John-Paul Stonard completed his PhD at the Courtauld Institute of Art, and is a London-based writer and art historian, and a member of the consultative committee of The Burlington Magazine. His books include Fault Lines. Art in Germany 1945-55 (2007); as editor and contributor, The Books that Shaped Art History (2013); and Germany Divided. Baselitz and his Generation (2014). He was the co-curator of Kenneth Clark: Looking for Civilisation (Tate Britain, 2014).
He has published numerous articles on modern and contemporary art and is a regular contributor to the London Review of Books, the Times Literary Supplement, and The Burlington Magazine.
Eveline Kilian was appointed Professor of English Cultural Studies and Cultural History at HU in 2006 and has held various guest professorships at the Universities of Frankfurt am Main, Tübingen, Freiburg, Saarbrücken and Göttingen. Since April 2011 she has been the director of the Institute for English and American studies. Further research interests include gender studies, metropolitan cultures (especially London) and modernism and post-modernism. A current research project focuses on English writers in Berlin in the 1930s and 1940s.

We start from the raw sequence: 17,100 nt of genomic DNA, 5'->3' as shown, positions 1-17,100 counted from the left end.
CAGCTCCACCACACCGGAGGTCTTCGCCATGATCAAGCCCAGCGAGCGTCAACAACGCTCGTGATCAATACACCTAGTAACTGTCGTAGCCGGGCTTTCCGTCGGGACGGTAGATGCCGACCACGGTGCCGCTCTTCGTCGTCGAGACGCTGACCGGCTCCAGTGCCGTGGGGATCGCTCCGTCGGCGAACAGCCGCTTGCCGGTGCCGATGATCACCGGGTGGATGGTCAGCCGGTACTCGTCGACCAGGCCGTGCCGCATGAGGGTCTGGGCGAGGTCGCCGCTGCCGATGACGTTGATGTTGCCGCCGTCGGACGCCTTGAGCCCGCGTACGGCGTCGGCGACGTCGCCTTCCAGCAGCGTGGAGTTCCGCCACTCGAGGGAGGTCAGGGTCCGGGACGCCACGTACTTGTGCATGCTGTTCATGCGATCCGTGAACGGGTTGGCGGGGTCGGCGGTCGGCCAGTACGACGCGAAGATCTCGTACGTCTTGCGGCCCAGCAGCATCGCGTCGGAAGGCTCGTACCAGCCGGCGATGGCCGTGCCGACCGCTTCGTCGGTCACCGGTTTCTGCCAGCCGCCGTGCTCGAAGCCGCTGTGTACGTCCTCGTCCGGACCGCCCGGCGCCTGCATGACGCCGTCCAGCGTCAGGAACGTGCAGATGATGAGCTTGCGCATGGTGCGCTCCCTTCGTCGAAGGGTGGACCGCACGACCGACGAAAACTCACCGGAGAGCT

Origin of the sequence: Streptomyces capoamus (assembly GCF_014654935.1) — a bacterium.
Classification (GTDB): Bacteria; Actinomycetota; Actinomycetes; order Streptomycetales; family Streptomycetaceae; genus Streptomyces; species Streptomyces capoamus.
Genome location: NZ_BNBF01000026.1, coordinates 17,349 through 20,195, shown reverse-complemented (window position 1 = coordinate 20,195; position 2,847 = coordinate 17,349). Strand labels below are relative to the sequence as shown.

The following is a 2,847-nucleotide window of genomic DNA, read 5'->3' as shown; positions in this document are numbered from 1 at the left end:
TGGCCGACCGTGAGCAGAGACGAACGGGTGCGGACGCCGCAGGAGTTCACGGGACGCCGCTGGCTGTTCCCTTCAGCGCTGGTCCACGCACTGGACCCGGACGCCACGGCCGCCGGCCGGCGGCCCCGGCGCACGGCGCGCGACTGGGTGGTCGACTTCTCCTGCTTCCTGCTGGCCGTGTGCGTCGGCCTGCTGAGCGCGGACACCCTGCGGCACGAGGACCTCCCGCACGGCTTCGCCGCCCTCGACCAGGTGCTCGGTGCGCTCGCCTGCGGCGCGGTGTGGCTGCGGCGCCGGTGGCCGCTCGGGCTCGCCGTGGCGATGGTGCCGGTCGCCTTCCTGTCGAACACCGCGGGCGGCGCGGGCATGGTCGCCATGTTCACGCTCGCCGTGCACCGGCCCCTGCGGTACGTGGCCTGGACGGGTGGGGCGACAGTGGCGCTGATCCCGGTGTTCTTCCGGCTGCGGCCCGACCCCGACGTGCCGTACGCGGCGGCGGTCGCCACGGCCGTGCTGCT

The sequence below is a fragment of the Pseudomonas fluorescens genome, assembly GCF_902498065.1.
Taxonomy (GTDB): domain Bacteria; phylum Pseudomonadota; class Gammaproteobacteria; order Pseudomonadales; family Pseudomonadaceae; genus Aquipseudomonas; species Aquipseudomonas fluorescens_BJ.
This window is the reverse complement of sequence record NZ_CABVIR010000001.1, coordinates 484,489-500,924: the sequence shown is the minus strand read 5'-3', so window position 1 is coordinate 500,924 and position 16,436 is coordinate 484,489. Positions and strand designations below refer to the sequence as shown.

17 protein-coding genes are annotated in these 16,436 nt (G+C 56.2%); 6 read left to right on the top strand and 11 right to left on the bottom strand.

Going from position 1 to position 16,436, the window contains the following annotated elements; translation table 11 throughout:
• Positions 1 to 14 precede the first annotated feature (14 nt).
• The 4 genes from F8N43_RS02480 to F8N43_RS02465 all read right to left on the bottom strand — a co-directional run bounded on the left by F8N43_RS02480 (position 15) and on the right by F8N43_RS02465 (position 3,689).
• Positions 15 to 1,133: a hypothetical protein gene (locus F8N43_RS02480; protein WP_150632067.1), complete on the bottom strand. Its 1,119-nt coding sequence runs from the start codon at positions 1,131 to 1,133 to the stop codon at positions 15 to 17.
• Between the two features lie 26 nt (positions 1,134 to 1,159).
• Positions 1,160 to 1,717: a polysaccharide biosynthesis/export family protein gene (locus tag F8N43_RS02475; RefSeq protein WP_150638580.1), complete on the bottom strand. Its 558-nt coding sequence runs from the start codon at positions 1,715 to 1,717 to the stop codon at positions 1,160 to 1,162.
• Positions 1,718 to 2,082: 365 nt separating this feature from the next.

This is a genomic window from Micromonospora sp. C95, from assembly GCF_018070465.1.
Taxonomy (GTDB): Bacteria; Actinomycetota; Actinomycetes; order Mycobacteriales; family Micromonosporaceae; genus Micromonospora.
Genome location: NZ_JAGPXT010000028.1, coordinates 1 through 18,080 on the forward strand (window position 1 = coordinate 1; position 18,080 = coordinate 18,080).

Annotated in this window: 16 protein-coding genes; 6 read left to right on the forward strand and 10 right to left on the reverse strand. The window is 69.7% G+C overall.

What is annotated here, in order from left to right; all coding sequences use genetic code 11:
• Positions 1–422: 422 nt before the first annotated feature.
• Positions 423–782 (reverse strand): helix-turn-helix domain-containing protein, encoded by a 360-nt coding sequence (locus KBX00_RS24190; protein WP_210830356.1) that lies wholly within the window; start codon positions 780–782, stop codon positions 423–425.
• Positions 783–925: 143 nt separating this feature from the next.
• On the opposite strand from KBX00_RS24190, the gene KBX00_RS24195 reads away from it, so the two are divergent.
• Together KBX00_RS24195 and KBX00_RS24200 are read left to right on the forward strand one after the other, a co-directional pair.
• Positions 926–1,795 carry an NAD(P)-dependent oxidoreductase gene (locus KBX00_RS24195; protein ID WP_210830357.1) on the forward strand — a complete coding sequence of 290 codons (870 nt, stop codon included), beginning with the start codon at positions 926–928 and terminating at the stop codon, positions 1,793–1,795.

Sabine Kalff has been a researcher at the Humboldt University, Berlin since 2013 working under the direction of Professor Ulrike Vedder. Previously her research has concentrated on modern German literature and on theories of gender in literature. She has also worked on European drama at the Freie Universität, Berlin. Her Habilitationsprojekt is entitled: Aerial Affairs. Weibliche Verhaltenslehren im Luftkrieg, Deutschland und Großbritannien. 1925-1947.